[Data technology] has become really ingrained within the industry, at least at our company.

John: It is one of those few projects where everyone is united, everybody believes that success is possible, and everybody is willing to pay the price to make it happen.

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Swift and massive data classification advances score a win for better securing sensitive information

Swift and massive data classification advances score a win for better securing sensitive information

The next BriefingsDirect Voice of the Customer digital transformation case study explores how -- in an era when cybersecurity attacks are on the rise and enterprises and governments are increasingly vulnerable -- new data intelligence capabilities are being brought to the edge to provide better data loss prevention (DLP).

We'll learn how Digital Guardian in Waltham, Massachusetts analyzes both structured and unstructured data to predict and prevent loss of data and intellectual property (IP) with increased accuracy.

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To learn how data recognition technology supports network and endpoint forensic insights for enhanced security and control, we're joined by Marcus Brown, Vice President of Corporate Business Development for Digital Guardian. The discussion is moderated by BriefingsDirect's Dana Gardner, Principal Analyst at Interarbor Solutions.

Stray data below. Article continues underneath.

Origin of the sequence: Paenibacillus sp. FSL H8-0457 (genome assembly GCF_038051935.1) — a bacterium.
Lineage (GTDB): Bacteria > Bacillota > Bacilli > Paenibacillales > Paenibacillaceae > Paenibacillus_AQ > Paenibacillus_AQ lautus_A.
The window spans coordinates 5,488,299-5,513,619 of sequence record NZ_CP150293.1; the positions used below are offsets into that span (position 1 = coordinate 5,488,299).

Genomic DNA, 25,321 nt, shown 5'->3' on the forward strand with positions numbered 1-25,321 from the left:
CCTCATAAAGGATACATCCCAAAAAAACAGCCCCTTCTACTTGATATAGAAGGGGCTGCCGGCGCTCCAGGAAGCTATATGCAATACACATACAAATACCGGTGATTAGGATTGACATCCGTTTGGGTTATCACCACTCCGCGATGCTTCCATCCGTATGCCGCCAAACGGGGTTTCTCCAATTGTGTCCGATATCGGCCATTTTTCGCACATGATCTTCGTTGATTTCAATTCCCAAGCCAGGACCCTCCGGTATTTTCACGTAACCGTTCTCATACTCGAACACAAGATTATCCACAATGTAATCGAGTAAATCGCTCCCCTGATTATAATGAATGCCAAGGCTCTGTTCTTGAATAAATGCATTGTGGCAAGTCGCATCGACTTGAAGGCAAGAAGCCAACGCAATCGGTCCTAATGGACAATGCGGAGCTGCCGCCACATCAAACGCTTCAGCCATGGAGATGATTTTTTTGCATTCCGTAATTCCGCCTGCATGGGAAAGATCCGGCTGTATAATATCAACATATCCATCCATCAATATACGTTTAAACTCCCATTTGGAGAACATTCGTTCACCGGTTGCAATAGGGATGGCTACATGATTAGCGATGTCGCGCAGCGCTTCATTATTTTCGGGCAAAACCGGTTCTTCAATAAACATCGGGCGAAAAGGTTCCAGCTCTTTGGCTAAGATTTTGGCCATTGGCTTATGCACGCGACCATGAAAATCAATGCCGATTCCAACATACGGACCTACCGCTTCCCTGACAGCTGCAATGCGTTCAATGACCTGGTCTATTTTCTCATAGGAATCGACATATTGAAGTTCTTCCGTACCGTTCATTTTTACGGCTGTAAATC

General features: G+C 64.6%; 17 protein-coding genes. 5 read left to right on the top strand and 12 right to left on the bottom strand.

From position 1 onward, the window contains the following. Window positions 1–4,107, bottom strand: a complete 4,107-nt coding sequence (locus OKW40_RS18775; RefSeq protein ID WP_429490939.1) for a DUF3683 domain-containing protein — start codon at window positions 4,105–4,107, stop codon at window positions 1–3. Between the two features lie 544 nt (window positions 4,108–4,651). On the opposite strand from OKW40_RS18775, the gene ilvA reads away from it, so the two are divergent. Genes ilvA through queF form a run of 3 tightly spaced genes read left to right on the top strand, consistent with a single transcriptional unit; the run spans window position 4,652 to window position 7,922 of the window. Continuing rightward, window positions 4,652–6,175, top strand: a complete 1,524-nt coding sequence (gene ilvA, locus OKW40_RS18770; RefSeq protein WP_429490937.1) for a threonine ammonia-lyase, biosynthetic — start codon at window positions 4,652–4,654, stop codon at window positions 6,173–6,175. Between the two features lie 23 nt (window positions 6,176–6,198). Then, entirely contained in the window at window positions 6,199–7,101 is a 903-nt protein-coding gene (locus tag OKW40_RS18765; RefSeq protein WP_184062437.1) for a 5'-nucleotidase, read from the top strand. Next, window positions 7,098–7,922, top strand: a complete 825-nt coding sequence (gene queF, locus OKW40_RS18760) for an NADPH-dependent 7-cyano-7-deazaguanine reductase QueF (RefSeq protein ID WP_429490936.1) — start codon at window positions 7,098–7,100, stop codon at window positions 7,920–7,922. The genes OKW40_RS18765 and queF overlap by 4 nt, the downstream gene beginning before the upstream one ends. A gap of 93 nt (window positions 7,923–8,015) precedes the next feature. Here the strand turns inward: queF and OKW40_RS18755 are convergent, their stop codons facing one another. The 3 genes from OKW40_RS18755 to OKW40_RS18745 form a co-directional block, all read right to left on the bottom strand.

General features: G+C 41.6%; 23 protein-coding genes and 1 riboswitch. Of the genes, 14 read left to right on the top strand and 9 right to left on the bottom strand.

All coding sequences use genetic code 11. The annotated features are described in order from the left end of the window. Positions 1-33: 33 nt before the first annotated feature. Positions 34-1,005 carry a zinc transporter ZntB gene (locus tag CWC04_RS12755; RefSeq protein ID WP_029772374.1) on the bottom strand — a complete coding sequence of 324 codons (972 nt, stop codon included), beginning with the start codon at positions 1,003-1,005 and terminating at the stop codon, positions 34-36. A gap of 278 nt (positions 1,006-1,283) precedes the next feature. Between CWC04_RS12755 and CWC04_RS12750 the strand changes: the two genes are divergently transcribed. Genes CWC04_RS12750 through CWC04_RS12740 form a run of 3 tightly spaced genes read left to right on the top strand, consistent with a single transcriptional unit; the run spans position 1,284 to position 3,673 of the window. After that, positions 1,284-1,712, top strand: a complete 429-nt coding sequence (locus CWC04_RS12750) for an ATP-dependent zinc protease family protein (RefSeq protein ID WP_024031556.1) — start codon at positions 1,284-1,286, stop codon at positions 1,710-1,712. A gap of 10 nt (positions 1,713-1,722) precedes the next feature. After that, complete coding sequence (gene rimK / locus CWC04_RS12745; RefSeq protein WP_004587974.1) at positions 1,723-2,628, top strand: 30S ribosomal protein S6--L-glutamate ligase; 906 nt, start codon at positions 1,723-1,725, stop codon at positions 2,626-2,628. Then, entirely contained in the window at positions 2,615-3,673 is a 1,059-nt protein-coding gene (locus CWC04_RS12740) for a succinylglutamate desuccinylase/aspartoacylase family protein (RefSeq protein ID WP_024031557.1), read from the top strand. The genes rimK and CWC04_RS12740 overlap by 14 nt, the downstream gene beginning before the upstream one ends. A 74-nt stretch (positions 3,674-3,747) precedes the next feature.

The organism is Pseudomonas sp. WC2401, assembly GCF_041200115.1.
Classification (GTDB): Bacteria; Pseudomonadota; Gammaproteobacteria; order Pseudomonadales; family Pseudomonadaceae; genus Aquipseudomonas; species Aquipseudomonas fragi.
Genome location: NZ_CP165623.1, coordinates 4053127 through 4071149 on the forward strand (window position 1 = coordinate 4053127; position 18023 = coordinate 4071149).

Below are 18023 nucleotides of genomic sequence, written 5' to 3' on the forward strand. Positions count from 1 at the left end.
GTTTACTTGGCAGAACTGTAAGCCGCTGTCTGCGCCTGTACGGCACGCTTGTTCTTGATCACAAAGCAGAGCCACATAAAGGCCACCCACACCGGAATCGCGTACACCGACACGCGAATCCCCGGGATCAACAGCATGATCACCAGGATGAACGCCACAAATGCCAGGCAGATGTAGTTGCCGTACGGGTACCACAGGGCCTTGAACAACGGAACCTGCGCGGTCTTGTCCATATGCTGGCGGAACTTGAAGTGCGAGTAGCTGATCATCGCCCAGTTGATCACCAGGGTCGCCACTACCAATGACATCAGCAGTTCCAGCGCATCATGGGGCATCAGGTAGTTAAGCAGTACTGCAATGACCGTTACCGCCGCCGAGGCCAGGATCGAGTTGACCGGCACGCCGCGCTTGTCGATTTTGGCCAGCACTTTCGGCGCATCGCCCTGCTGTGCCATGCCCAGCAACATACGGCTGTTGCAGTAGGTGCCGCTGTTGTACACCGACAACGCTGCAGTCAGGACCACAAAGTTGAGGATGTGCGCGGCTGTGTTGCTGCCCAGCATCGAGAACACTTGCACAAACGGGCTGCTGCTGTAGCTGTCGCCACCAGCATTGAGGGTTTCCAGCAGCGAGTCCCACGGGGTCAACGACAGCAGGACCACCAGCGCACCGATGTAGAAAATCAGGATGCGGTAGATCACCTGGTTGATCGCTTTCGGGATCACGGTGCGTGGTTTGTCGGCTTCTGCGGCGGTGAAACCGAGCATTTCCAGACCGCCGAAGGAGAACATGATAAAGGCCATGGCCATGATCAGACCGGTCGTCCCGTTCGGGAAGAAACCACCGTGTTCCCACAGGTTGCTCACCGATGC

Here are some excerpts:

Gardner: What are some of the major trends making DLP even more important, and even more effective?

Brown: Data protection has very much to come to the forefront in the last couple of years. Unfortunately, we wake up every morning and read in the newspapers, see on television, and hear on the radio a lot about data breaches. It’s pretty much every type of company, every type of organization, government organizations, etc., that’s being hit by this phenomenon at the moment.